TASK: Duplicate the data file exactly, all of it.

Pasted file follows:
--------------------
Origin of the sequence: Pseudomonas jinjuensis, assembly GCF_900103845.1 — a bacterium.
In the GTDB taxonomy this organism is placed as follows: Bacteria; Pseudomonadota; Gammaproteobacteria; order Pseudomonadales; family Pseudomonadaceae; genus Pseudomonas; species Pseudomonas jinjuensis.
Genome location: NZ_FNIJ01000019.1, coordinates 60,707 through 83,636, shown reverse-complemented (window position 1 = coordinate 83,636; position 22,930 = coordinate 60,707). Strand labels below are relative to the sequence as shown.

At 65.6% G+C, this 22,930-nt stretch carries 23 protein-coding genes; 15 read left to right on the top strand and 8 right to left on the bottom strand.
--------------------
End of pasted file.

Origin of the sequence: Pseudomonas jinjuensis, assembly GCF_900103845.1 — a bacterium.
In the GTDB taxonomy this organism is placed as follows: Bacteria; Pseudomonadota; Gammaproteobacteria; order Pseudomonadales; family Pseudomonadaceae; genus Pseudomonas; species Pseudomonas jinjuensis.
Genome location: NZ_FNIJ01000019.1, coordinates 60,707 through 83,636, shown reverse-complemented (window position 1 = coordinate 83,636; position 22,930 = coordinate 60,707). Strand labels below are relative to the sequence as shown.

At 65.6% G+C, this 22,930-nt stretch carries 23 protein-coding genes; 15 read left to right on the top strand and 8 right to left on the bottom strand.